[dateline] The Hague, 18 December 1778
I have seen our friend. There are two committees: one to work on the new British complaints; the other on the response to be given to the French Ambassador's mémoire,
of which I sent you a copy.1
We will not know the result until next week.
The protest published by Amsterdam against the resolution of the 18th was sent to me so that I might send a copy to Congress. This important document is 20 pages in folio.2
I will thus have much work to do, first translating it and then having it copied in duplicate and triplicate &c.
If a satisfactory response is not made to France, Amsterdam will protest again.
19 December, in the morning
We were told that the Admiralty would not give its preliminary advisory regarding the resolution until next week, but measures were secretly taken to issue one this morning that promises fine things to France without, in the meantime, changing anything regarding the refusal of convoys for naval stores. Early this morning the Ambassador, having heard of it, visited the Grand Pensionary, before he left for the Assembly, to deliver a note so strong that I do not think that it will be possible to avoid giving a precise yes or no answer, which will either maintain or destroy the commerce of the seven provinces with France.
19 December, in the evening
Despite the Ambassador's note, the English party has prevailed in the Assembly, and all but Amsterdam have adopted by a plurality the Admiralty's position. Thereupon Amsterdam delivered its protest which, after confirming her previous protests, especially against the resolution of 18 November, declared that she considers herself not responsible for and thus free from all the unfavorable consequences for the Republic that might result from the unsatisfactory answer to be given to France. Our friend made me read this protest which is as short and moderate in form as it is strong in content.3
I have been permitted to make a copy of both the resolution and the protest. On good authority I have been assured that a letter from Count Walderen has arrived which indicates that the Court of London is no longer content with the resolution taken by this state on 18 November. Thus have those who were so eager to spare the said Court been badly paid for their complaisance. Will they not finally open their eyes? That I do not know. What is certain is that the resolution taken by a plurality of the States of Holland on the 19th of this month has not yet been brought before the States General. The Assembly of Holland, which was to separate this week, has been adjourned to next Tuesday. The delegates of the towns will leave Thursday. Are they going to seek new instructions for another response that the French ambassador can receive? It is possible. Only the Amsterdam delegates remain, for they do not need ad referendum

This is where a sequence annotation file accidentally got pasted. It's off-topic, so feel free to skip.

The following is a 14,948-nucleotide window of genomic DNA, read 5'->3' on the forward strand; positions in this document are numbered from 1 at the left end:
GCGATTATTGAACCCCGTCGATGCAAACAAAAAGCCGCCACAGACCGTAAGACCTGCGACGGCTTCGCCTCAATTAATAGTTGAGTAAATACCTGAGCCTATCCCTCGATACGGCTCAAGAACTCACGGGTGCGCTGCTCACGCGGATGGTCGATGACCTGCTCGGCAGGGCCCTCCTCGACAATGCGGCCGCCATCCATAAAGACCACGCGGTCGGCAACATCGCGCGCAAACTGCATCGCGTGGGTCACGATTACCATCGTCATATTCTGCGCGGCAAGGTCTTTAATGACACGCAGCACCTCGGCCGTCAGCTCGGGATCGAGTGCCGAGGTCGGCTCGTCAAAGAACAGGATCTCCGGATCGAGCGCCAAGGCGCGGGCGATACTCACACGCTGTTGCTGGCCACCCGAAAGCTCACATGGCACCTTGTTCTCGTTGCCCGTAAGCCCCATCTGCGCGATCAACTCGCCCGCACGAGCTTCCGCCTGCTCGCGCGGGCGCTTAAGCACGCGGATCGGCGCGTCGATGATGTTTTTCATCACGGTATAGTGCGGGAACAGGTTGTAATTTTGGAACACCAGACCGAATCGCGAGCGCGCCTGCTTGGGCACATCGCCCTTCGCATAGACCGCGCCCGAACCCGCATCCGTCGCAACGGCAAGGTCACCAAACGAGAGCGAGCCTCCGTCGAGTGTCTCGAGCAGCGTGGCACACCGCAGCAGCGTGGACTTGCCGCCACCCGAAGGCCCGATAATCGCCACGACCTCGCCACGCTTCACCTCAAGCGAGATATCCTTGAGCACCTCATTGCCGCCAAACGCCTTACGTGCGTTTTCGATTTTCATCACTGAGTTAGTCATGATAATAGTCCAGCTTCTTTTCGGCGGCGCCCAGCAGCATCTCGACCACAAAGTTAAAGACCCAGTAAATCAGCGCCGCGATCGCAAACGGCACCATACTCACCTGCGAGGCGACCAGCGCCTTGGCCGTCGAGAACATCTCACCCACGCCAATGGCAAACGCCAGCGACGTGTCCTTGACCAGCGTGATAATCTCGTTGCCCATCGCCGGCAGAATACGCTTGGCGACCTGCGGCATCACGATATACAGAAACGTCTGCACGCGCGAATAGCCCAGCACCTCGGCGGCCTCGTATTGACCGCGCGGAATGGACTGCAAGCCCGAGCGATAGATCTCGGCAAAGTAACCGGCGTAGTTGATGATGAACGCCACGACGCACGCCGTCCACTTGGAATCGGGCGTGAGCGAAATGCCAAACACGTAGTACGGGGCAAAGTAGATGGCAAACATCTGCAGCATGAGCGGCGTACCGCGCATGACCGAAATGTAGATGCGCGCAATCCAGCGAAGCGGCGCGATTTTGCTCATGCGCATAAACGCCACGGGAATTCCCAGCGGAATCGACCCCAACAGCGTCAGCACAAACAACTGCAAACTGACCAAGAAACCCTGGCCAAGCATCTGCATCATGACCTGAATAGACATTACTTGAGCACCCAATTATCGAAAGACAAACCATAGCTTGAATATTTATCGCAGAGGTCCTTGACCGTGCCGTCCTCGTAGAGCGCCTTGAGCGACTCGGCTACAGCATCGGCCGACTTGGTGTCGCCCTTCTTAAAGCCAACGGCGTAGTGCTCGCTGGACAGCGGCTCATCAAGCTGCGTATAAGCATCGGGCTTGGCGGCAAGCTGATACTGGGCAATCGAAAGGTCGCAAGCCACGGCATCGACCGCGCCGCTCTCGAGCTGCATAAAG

—stat sententia civitatis.4
The letter from the Envoy, Count Welderen, contains the order of the British Court, given him by Suffolk, by which the Royal Navy and British privateers are authorized to seize all neutral vessels carrying mu•
nitions for land or naval
forces, that is to say masts, &c., to France. This ruling is directly contrary to the resolution of 18 November, in which the States refused to call into question this article guaranteed them by their treaties.
Until I can give you, gentlemen, the outcome of all this, I think that I should inform you of a curious letter that I received and my reply. The writer, a lawyer and brother of the State Council's fiscal agent, came by coach to deliver it, together with a package and a visiting card. Among some legal documents, gentlemen, was a copy of a letter written to you, last year and your reply regarding a Dutch vessel from Rotterdam, captured at sea, taken into Charleston, and there declared good prize.5